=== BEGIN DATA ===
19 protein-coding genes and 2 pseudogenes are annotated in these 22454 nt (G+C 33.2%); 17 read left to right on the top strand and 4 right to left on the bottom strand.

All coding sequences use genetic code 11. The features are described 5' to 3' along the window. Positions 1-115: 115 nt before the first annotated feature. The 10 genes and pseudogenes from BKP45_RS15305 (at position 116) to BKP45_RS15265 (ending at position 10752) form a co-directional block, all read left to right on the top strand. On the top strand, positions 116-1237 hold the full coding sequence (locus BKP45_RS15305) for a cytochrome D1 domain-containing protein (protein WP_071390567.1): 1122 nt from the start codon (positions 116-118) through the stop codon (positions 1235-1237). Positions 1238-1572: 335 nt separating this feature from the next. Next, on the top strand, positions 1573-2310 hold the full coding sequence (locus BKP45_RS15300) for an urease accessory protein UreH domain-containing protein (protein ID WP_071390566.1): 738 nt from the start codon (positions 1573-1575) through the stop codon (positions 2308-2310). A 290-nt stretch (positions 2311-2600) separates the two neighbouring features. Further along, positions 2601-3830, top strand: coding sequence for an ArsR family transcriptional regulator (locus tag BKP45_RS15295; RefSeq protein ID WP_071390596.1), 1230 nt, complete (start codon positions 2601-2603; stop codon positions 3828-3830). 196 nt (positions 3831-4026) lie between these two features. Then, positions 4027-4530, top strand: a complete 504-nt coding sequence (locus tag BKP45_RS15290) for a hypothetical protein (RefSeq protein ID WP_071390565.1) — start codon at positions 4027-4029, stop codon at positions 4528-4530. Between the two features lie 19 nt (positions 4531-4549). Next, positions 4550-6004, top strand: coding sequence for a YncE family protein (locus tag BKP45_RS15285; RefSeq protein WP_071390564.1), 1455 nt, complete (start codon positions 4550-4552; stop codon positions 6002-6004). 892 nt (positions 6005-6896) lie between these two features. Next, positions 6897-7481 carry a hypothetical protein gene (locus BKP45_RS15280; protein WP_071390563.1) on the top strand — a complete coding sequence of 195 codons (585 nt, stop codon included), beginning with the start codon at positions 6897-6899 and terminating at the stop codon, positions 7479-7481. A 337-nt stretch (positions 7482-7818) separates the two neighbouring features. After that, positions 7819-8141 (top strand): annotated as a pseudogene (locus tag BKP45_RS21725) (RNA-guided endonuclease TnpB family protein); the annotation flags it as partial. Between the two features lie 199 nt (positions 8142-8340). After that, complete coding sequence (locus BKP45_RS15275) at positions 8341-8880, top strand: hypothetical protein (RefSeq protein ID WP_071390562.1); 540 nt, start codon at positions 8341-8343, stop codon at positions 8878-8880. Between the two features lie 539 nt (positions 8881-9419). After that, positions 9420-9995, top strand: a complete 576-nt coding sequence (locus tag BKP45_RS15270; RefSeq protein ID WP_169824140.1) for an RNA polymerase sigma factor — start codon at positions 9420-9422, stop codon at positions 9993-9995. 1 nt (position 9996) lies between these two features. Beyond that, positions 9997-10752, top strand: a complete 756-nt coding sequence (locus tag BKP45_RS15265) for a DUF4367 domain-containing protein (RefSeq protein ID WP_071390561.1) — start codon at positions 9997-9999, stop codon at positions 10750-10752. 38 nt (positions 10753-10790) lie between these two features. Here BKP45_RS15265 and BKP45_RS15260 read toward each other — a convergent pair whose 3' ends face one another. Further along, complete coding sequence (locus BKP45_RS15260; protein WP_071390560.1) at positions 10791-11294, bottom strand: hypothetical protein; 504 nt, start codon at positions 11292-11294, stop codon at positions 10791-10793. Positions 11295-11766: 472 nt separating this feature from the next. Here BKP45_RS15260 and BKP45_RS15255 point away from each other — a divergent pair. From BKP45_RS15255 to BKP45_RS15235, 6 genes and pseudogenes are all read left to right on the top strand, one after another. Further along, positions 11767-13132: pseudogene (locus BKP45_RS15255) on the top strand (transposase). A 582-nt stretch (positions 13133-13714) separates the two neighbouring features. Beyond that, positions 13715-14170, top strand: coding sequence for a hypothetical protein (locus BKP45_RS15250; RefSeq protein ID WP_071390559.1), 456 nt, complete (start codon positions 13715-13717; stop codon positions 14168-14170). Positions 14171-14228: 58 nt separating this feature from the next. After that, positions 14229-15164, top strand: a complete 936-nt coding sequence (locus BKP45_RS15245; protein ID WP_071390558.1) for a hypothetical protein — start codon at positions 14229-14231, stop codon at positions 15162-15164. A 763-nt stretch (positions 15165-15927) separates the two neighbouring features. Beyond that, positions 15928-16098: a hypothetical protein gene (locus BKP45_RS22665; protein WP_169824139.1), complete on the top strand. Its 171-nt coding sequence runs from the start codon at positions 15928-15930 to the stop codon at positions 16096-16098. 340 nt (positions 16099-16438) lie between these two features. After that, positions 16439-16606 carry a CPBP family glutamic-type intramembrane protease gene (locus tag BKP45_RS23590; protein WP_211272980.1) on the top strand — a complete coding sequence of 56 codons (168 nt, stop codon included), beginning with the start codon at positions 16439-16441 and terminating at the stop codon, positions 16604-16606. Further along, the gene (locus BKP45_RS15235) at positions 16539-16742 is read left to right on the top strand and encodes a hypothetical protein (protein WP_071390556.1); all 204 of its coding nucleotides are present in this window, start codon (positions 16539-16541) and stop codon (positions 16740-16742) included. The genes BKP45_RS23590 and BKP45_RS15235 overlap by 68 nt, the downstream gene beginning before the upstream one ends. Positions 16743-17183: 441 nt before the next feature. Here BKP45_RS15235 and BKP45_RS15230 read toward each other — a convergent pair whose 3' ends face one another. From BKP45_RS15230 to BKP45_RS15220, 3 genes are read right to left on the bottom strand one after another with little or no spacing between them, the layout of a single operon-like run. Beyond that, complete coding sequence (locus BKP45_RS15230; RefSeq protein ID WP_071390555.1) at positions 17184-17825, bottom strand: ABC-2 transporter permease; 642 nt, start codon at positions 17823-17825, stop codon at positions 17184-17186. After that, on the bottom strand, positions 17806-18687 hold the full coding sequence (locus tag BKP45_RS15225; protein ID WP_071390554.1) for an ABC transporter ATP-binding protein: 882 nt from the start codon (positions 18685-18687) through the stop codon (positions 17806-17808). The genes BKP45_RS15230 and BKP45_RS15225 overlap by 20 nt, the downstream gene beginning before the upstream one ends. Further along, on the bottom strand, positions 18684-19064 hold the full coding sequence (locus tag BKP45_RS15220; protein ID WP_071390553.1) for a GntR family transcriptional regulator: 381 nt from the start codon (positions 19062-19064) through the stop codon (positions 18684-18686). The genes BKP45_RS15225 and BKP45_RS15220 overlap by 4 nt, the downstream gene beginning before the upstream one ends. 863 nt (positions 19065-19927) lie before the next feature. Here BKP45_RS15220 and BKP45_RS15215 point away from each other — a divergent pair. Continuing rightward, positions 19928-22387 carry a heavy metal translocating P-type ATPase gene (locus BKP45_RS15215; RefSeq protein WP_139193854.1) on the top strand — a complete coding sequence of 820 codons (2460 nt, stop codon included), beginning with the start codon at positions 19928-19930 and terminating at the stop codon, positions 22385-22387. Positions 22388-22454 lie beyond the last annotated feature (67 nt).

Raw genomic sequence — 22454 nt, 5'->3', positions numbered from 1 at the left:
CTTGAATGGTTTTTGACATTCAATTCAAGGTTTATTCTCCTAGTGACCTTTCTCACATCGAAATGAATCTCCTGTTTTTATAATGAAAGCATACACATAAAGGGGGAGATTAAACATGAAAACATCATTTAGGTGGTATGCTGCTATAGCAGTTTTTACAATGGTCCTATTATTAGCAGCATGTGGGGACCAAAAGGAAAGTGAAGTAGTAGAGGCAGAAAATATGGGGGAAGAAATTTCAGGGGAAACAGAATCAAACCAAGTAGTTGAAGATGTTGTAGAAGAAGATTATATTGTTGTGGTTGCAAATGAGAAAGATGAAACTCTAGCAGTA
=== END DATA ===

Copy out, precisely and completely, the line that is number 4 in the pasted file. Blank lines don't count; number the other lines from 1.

CTTGAATGGTTTTTGACATTCAATTCAAGGTTTATTCTCCTAGTGACCTTTCTCACATCGAAATGAATCTCCTGTTTTTATAATGAAAGCATACACATAAAGGGGGAGATTAAACATGAAAACATCATTTAGGTGGTATGCTGCTATAGCAGTTTTTACAATGGTCCTATTATTAGCAGCATGTGGGGACCAAAAGGAAAGTGAAGTAGTAGAGGCAGAAAATATGGGGGAAGAAATTTCAGGGGAAACAGAATCAAACCAAGTAGTTGAAGATGTTGTAGAAGAAGATTATATTGTTGTGGTTGCAAATGAGAAAGATGAAACTCTAGCAGTA